As the date of the referendum on UK membership of the European Union approaches, the polls show that support for the Remain and Leave campaigns is still very close. The chart below shows average support for the two sides in more than 200 polls conducted between 2010 and 2016. When we take into account the margin of error associated with surveys the two sides were effectively neck and neck in early May. However, a lot of people continue to be undecided, and if they start to make up their minds as the referendum draws closer, they are likely to decide the outcome.
But who are the undecideds? We can probe this question using a survey of 3,000 people administered at the University of Essex during last year’s general election. At that time 48 per cent approved and 38 per cent disapproved of UK membership, with 15 per cent undecided. The undecideds in the survey were younger (average age 42) but closer in age to the approvers (45) than to disapprovers (53).
As regards occupational status 57 per cent of the high-status group (the ABs) were “approvers”, 33 per cent were “disapprovers” and just under 10 per cent were undecided. In contrast 38 per cent of the low-status group, (DEs), approved, 42 per cent disapproved and 19 per cent were undecided. High-status people are more likely to approve of EU membership and about twice as likely to have decided compared with the low-status group.
Research on the referenda which took place following the Maastricht Treaty in 1992 showed that voters tended to mix up the performance of their own governments with that of the European Union. Thus the unpopularity of the governments in Denmark and France at that time helped to ensure a rejection of the treaty in the former country and near rejection in the latter. This was in sharp contrast to Ireland, which had a popular government and where the referendum passed easily.
The top two issues in the general election of 2015 were the economy and immigration and these strongly influenced attitudes to EU membership. Some 51 per cent who thought that the national economy had improved over the previous year also approved of EU membership, while only 33 per cent who thought that immigration had got worse were approvers. Optimism about the economy and immigration makes people more likely to approve of membership.
Identity has a big influence on attitudes to the EU so that people who identified themselves as solely English in the survey were very different from those who identified themselves as Scottish. Some 33 per cent of the English identifiers approved of EU membership compared with 56 per cent of the Scottish identifiers.
Many people look to the parties to help them decide how to vote in the referendum. When they were asked to rank the party leaders in terms of their likeability, approvers ranked Ed Miliband highest followed by Nick Clegg and David Cameron. Nigel Farage came in fourth place. Disapprovers had the reverse rankings, with Miliband ranked lowest and Farage highest. In contrast the undecideds had the same ranking as the approvers, which implies that undecideds are more likely to listen to political leaders who support UK membership than to those who oppose it.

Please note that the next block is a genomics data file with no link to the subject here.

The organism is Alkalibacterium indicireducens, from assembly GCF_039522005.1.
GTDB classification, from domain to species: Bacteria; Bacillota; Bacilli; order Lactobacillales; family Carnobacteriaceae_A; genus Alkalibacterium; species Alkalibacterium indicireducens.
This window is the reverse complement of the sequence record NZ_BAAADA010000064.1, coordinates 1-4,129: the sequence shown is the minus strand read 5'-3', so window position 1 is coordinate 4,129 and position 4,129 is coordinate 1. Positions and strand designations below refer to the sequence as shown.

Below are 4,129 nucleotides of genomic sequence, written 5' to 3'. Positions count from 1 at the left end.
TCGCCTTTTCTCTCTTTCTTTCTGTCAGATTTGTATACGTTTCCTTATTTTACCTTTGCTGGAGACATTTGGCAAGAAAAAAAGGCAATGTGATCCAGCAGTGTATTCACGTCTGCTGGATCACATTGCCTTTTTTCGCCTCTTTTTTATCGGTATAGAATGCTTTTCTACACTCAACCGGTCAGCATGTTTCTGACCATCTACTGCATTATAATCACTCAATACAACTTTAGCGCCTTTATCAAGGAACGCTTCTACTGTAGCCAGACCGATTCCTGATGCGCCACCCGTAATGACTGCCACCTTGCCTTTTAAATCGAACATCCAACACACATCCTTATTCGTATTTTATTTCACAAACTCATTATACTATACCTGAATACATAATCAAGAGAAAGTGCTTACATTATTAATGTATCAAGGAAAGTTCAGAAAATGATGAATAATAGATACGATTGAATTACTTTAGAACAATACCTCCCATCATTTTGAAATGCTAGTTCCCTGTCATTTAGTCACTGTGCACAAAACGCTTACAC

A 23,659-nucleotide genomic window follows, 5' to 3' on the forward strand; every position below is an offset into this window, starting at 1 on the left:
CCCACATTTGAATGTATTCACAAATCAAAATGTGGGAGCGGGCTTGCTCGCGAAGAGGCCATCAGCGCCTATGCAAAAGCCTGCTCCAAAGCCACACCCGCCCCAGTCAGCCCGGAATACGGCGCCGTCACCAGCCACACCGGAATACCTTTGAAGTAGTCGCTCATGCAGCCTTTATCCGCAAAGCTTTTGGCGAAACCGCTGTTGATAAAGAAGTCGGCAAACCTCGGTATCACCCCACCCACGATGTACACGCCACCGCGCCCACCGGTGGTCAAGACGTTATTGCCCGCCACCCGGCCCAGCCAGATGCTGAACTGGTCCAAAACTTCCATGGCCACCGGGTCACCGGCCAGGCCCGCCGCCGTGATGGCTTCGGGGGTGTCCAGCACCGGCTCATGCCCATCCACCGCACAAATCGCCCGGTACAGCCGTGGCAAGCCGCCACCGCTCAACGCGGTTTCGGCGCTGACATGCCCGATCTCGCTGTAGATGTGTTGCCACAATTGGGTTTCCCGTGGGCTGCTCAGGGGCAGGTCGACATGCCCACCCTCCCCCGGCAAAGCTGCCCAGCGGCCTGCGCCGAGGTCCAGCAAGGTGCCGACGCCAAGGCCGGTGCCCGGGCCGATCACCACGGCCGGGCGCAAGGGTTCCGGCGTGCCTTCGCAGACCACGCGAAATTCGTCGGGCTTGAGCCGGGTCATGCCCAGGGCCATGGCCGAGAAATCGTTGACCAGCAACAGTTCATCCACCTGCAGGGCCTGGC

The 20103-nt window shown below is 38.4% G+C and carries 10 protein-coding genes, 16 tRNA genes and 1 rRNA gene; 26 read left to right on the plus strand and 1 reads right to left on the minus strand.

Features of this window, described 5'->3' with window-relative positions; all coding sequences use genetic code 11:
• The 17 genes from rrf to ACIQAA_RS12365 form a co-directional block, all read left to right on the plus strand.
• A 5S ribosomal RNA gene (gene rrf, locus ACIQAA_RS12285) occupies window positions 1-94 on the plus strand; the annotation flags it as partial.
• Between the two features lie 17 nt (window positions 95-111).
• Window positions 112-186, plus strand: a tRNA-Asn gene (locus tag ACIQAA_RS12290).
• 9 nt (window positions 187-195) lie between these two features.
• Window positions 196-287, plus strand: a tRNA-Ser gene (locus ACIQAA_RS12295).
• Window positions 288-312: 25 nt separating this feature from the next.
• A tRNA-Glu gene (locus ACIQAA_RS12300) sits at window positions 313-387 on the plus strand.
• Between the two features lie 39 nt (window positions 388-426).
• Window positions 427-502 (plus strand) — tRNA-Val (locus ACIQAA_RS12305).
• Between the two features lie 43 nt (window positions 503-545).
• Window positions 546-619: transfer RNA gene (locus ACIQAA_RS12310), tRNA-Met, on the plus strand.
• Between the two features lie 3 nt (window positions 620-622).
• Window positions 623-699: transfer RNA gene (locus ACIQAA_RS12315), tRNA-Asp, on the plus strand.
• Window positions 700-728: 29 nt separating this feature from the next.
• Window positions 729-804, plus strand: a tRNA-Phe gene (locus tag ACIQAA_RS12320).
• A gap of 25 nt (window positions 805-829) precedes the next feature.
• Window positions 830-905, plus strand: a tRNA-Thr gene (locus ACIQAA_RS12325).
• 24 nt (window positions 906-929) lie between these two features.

What can we conclude from this for the vote? First, leavers are less likely to vote than remainers, since lower occupational status is associated with lower turnout in all types of elections. Second, the economy is less buoyant now than at the time of the general election and this should help the Leavers. But economic pessimism has not grown much so this is unlikely to have a big effect.
As for immigration, voters have been pessimistic about this issue for a long time and unless this increases in the next month it is not going to boost support for leaving. Finally all of the party leaders are campaigning to remain except for Nigel Farage. While Boris Johnson and some lesser-known Conservatives are campaigning to leave, it is clear that Remain has a big advantage in the advice stakes. The referendum may be close but it looks like most undecideds who vote are going to opt to remain rather than to leave.
This piece was written by Professor Paul Whiteley, University of Essex. Professor Harold Clarke, University of Texas and Matthew Goodwin, Professor at the University of Kent and senior fellow at the UK in a Changing Europe.
The views expressed in this analysis post are those of the authors and not necessarily those of the UK in a Changing Europe initiative.